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Self powered technology cuts energy costs

Self powered technology cuts energy costs
Tougher environmental standards and soaring energy costs demand optimised concepts for the way we use our energy. Andreas Schneider of EnOcean looks at how self-powered wireless technology can play a key role in reducing operational and maintenance costs.

Over ten years ago Energy Harvesting was known only to a small group of research engineers. But if you google it today you will find nearly two million hits. The idea behind solutions from the likes of EnOcean is to harvest the necessary power from its surroundings - from linear motion, light or differences in temperature, for example. The amount of energy obtained in this way is enough to send a wireless signal, and turn on a light for instance. EnOcean technology has been adapted for use in building automation and industrial installations. 

The technology is characterised by efficient energy converters, ultra-low-power electronic circuitry and a reliable wireless protocol. The wireless signal is transmitted in the 868MHz or 315MHz frequency band, meaning it fits into a broad range of products worldwide. The telegrams are just one millisecond long, which is approximately one hundred times shorter than the signal of a conventional wireless switch.

Installation and parallel operation of hundreds of wireless switches and sensors in restricted spaces is straightforward. To exclude transmission errors, a telegram is randomly repeated twice in the space of about 30 milliseconds to significantly reduce the probability of collision. The range is 300 meters in the open and up to 30 meters inside buildings. Each EnOcean module comes with a unique 32-bit identification number to exclude any possibility of overlap with other wireless switches.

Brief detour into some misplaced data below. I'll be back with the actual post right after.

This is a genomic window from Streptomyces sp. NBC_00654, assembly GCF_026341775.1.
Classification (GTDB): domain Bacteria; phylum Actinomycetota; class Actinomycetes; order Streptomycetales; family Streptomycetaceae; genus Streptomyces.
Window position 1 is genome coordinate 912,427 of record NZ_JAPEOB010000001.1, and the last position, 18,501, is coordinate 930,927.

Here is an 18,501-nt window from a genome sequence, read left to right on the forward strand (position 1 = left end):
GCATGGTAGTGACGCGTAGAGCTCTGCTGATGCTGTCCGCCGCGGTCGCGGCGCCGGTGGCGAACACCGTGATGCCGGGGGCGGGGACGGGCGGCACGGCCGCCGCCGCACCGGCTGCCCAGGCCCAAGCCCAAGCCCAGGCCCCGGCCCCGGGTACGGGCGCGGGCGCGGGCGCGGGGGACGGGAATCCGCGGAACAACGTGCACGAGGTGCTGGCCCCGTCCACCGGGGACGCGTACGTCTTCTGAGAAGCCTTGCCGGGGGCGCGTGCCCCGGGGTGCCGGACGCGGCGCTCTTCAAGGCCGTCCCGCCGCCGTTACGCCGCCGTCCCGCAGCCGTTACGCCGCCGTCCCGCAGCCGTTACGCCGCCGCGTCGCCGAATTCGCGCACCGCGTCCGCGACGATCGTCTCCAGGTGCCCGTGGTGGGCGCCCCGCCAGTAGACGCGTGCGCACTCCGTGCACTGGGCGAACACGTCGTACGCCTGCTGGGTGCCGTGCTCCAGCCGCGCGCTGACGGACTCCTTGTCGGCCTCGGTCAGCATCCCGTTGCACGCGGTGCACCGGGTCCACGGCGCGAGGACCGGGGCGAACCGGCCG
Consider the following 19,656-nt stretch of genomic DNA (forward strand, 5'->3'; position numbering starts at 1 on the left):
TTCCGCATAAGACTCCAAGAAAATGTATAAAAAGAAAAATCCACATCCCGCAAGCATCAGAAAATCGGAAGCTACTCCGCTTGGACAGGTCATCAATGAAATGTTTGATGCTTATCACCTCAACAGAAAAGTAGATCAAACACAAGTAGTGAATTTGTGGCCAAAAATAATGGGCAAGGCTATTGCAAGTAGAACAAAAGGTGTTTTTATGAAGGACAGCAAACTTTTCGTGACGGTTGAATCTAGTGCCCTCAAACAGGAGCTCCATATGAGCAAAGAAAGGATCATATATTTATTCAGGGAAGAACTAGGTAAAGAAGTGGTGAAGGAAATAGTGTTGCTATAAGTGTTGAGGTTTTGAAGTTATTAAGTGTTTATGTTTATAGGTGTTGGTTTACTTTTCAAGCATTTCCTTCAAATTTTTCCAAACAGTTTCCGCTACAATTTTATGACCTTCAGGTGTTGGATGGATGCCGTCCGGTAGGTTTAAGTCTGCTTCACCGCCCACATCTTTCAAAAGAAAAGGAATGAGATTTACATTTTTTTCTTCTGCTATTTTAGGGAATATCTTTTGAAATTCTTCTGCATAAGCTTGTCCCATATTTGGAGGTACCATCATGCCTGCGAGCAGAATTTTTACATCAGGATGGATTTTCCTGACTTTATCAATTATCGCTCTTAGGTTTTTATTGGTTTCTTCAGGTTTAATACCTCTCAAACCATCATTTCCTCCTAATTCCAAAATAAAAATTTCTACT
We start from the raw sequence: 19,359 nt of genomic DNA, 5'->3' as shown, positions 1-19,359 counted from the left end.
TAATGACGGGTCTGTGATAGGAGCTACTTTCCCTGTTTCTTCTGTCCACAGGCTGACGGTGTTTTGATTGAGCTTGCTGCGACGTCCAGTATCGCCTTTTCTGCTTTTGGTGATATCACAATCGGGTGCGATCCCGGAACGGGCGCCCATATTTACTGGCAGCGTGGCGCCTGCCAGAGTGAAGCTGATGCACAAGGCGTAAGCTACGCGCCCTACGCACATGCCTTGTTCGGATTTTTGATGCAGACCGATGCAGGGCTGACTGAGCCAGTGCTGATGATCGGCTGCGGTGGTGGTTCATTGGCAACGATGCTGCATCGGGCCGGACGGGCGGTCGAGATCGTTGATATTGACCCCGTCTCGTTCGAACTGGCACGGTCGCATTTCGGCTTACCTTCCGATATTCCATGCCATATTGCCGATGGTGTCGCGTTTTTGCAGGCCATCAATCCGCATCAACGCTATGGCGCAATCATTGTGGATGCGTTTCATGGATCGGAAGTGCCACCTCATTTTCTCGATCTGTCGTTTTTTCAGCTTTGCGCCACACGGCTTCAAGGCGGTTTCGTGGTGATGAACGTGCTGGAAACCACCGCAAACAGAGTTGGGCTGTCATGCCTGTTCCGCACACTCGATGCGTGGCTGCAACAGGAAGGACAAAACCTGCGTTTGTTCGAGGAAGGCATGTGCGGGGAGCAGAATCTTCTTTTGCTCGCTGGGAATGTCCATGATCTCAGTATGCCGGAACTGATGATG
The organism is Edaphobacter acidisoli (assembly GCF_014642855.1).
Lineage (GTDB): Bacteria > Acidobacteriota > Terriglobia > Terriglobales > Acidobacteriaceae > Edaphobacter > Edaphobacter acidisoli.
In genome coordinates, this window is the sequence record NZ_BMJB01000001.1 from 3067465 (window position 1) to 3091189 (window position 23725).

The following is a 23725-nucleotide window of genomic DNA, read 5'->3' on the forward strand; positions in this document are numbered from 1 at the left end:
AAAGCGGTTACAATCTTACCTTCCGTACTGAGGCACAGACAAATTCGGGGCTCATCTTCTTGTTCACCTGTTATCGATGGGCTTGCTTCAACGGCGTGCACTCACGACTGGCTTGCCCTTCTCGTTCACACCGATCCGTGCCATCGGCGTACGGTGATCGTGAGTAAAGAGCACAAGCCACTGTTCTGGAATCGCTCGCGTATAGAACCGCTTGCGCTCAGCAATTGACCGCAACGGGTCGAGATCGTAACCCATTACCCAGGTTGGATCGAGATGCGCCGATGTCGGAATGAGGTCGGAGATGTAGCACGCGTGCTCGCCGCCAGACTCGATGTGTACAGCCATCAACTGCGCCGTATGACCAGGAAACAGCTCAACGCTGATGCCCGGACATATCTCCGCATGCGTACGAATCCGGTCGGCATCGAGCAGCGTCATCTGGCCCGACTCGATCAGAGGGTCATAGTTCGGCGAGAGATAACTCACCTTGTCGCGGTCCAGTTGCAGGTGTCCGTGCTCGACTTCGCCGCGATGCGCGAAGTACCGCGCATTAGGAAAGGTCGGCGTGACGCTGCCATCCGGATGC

Based on the broad experience, EnOcean developed its new Dolphin wireless sensor platform for bidirectional communication. Major components of Dolphin system architecture are the STM 300, TCM 300 and TCM 320 wireless modules.

STM 300 features an energy harvesting interface for the implementation of self-powered products. The average total power consumption of the bidirectional sensor module is so small that, depending on the configured operating cycle, it can be powered fully autonomously round the clock by a tiny indoor solar cell and a buffer capacitor. 

Extreme temperatures
The combined sensor/actuator module is also attractive for the possibility of working in temperature extremes ranging from -25 through +85degC. System integration is again on 34 SMD pads, in this case with 16 I/O ports. The ready installed firmware enables cyclic reading of external sensors and unidirectional transmission of measured figures. Three analogue and four digital inputs are sampled. The user can also configure the wake-up and send cycles individually.